Alger Jordan Gochenour was born on March 25, 1904 on a farm at the community of Fairview, Virginia, located in the Shenandoah Valley.
The first Gochenour came to America in 1735, years before we were a nation. Jacob Gochenour and his family were Mennonites who came to America to avoid religious persecution. He acquired 400 acres in 1735 in the valley.
Henry David Gochenour, Dad’s father, was a fifth generation descendant and he was born on December 5, 1861 and died May 28th, 1924. He married Mary Stultz, born on June 4, 1864 and died on April 23, 1927. Her nickname was Mollie.
Dad’s father had operated a tanyard which had been operated by his father. Most of my father’s decedents of his lineage are buried at the Mount Zion Lutheran Church cemetery, located near the farm. I never met my grandparents, as they had died before I was born.
Father never told me why he ran away from his home as a youth but I was told that he only had an eighth grade education. He and a friend ran away together and their travels took them to New York City. They earned money by cleaning and polishing office furniture far business people. Dad was a good salesman and he and his friend had unique skills.
Dad, dressed in a suit and carrying a briefcase, would go into an office building and ask the receptionist if he could talk to the person responsible for cleaning the office furniture. Since no one had ever done this service for them before he would often be taken to talk to the owner or manager of the office. Dad knew that their office was the showplace where business people met with their clients, and that their office furniture and desks were very expensive. Many of their chairs were upholstered with leather, and the desks were made from cherry wood.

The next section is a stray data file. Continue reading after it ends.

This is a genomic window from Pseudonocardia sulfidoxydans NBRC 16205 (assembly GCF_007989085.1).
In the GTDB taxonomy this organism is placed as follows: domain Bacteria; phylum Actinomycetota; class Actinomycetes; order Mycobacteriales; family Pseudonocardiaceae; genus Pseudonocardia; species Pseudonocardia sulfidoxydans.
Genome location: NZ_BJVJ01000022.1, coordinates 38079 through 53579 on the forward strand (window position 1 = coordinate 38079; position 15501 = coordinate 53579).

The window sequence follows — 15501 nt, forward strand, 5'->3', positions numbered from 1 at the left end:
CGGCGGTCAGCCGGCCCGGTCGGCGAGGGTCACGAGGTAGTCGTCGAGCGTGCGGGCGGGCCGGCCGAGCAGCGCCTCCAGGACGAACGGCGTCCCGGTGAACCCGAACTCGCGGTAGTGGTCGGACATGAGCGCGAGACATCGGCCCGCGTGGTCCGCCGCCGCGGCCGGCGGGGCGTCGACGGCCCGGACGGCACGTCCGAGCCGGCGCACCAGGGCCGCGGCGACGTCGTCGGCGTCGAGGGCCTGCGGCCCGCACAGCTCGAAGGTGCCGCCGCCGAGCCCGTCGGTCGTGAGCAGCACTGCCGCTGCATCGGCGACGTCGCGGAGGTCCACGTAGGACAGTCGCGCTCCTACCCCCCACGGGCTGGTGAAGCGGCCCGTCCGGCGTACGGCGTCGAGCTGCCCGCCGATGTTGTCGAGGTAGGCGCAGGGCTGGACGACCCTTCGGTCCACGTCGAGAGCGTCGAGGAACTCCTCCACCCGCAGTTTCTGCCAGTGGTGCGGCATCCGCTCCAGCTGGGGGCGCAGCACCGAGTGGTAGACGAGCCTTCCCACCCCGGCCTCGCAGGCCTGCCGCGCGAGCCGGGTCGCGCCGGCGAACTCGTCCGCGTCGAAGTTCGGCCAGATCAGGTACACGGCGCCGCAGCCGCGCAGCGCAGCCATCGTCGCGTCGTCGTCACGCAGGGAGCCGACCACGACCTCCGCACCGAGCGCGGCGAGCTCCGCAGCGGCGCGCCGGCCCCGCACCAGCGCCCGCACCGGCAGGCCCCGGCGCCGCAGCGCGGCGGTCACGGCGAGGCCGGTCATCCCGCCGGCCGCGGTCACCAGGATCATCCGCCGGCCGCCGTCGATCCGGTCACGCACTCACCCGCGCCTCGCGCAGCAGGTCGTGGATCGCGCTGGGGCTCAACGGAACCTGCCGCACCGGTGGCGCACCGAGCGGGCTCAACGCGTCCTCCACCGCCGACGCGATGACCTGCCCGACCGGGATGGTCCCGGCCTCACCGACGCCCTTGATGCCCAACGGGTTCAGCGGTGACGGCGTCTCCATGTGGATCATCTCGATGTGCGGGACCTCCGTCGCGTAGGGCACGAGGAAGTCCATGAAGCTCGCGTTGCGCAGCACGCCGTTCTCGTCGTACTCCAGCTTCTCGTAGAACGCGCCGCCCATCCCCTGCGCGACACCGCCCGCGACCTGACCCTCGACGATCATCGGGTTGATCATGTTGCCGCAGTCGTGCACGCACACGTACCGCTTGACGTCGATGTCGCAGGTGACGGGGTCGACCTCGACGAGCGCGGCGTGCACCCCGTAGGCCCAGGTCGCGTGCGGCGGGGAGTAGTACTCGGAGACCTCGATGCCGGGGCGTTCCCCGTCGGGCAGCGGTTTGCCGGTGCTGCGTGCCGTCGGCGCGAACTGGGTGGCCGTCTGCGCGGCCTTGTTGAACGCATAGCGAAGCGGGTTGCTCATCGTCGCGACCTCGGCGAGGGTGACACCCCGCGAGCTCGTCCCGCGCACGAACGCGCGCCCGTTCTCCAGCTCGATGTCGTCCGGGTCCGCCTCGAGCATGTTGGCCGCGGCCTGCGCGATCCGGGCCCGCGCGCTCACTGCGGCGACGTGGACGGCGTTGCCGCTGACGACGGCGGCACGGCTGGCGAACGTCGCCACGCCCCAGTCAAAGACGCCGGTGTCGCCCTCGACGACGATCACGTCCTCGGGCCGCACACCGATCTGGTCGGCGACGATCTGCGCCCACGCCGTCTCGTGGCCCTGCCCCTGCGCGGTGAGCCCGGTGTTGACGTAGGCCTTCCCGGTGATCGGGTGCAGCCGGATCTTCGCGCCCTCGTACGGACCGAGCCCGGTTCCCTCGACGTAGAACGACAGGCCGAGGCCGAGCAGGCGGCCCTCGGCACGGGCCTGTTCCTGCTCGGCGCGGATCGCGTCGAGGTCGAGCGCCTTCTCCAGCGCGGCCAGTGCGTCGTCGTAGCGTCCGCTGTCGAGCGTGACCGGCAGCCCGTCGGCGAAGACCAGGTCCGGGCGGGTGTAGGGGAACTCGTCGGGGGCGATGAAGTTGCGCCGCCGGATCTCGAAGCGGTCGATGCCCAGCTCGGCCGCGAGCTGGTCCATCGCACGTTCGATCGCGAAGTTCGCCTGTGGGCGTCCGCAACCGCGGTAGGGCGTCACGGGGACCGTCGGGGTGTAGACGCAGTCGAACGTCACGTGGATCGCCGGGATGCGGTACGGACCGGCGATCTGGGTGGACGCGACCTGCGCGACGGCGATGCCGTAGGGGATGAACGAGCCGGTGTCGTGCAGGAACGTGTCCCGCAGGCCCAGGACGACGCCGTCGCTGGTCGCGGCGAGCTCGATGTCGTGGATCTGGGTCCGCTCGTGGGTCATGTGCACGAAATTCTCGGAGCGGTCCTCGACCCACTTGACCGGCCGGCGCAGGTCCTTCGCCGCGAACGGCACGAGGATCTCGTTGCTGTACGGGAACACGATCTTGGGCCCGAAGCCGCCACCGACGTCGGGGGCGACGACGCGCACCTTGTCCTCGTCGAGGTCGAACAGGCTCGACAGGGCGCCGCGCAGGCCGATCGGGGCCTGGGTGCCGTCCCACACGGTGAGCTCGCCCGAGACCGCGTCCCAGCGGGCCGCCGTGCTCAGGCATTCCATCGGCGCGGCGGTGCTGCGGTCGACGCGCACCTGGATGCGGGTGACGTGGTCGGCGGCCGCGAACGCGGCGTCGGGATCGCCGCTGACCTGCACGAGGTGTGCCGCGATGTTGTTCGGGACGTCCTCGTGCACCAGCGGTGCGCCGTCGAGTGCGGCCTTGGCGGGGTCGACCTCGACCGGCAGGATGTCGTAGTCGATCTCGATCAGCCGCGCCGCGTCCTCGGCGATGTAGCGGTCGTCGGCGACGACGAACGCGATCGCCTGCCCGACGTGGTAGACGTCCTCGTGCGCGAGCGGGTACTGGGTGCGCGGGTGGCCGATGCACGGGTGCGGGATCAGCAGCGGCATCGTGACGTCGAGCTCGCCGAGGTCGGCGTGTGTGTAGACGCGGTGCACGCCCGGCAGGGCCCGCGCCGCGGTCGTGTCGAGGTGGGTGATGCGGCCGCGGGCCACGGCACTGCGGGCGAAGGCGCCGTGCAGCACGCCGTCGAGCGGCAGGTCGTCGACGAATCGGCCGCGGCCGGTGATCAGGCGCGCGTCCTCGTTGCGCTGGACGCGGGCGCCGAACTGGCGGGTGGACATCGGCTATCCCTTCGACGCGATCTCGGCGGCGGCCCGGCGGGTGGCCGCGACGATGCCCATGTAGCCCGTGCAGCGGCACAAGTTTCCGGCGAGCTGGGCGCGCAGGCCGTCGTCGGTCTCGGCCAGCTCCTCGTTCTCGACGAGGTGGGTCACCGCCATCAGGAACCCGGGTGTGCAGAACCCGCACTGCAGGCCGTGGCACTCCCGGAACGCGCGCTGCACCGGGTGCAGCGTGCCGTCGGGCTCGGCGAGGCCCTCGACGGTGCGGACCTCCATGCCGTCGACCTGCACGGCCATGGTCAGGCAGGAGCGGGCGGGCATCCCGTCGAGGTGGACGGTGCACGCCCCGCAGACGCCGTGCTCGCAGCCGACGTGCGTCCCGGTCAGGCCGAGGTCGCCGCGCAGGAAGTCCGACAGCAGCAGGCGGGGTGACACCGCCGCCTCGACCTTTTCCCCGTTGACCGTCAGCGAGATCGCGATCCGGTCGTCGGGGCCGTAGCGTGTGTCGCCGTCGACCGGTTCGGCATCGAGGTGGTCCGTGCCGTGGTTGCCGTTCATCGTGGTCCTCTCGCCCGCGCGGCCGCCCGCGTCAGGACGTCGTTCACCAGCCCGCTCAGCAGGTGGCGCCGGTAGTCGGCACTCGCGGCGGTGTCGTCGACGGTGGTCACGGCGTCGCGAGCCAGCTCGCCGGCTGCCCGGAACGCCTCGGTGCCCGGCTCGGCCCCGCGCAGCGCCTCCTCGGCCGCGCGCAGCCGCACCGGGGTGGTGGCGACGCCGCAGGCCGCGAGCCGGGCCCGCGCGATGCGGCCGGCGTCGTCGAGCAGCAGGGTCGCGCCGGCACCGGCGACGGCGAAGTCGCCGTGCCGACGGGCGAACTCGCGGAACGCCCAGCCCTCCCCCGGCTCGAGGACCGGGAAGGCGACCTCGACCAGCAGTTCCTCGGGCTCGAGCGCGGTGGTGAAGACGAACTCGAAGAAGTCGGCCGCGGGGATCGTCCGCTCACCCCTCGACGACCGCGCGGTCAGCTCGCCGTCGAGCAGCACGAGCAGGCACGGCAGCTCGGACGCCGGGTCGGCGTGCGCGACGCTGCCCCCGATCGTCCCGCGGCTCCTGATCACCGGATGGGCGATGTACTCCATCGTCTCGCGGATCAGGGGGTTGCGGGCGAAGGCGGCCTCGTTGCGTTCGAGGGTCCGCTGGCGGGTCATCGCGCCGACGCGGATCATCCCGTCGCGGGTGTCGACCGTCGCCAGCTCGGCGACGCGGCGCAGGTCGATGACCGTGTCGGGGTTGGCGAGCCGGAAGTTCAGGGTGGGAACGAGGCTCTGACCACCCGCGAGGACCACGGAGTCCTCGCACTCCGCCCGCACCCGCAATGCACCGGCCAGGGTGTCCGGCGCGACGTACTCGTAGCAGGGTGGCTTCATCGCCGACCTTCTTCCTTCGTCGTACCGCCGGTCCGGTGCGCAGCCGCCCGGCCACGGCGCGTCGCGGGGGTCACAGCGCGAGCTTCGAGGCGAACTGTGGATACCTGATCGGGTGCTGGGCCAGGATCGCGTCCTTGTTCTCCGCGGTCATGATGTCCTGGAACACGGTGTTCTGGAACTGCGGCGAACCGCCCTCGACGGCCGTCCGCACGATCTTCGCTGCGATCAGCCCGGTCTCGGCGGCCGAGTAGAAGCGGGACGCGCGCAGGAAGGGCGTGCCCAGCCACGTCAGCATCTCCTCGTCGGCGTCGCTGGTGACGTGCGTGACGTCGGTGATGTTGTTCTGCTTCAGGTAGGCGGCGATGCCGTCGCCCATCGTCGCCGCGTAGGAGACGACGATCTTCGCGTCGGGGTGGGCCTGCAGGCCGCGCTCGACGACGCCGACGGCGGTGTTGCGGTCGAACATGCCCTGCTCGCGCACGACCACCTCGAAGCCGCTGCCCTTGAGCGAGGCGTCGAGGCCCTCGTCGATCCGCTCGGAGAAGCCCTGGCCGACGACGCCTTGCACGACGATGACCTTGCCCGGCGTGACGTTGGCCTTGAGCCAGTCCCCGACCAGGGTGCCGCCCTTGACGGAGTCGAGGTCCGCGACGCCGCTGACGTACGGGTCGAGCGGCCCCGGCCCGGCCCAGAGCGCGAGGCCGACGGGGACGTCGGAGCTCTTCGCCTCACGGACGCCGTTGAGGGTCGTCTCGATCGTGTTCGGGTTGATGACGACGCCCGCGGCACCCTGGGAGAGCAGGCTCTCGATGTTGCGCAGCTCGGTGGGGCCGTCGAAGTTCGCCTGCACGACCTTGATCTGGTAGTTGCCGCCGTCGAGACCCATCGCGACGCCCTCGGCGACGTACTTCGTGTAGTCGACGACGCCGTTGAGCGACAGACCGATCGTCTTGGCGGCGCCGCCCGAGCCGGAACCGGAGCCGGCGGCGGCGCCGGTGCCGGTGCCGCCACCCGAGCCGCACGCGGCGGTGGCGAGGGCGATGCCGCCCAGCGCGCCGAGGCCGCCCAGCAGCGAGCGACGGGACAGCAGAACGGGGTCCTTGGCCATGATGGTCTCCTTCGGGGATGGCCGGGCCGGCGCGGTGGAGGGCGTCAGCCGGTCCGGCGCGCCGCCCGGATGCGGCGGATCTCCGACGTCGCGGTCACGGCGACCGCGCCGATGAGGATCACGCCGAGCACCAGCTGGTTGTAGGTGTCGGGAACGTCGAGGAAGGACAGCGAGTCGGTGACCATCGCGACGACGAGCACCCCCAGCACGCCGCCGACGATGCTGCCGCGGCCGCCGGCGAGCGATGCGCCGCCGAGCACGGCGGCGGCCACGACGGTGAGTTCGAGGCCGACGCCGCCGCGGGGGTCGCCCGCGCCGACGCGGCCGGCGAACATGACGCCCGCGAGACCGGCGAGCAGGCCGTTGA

After he introduced himself, he gave them a demonstration on one of the office chairs. To show that the cleaner would not harm the finish, he drank some of it. This impressed the customer, but it was harmless, since it was only water with baking soda. I don’t know where Dad learned about the cleaner but it did a great job. After he cleaned the chair, he took a clean white cloth and wiped it dry, and showed all the dirt he had removed. Then he applied the polish, and when he buffed it, it looked like new. He explained that he was aware how important the clothes business people wore were, and that the polish he used would not soil them. Dad told them he would work in the evening after they had left for the day, and would not expect to be paid until the job was finished.
Dad and his friend had many jobs at New York City but eventually he went to Tonawanda, leaving them behind. I don’t know why father left New York City, or how he came to live at Tonawanda, but once there he became an insurance salesman. In those days insurance salesman went from door to door to collect the money for the policies and that is how I suspect he met Mother. Mother at that time was living at home with my grandparents and worked at the Remington Rand Company that was located at Wheeler Street and Military Road. [Note: I heard that Al and Emma meet because Al went to the factory and he noticed her. He asked her out several times before she agreed.] Father lived at the Lincoln Hotel in North Tonawanda.
|Emma Becker and Al Gochenour seated; wedding photo|
|Al Gochenour, 1927|
They were married on December 24, 1927. Mildred Behner was the witness for mother at the ceremony, and she also became mother’s lifelong friend. It was just a small wedding. Times were good and since Dad made good money as an insurance salesman, they bought a new car and a new house. The house they bought was built by my grandfather and it was located across the street from his own on Morgan Street.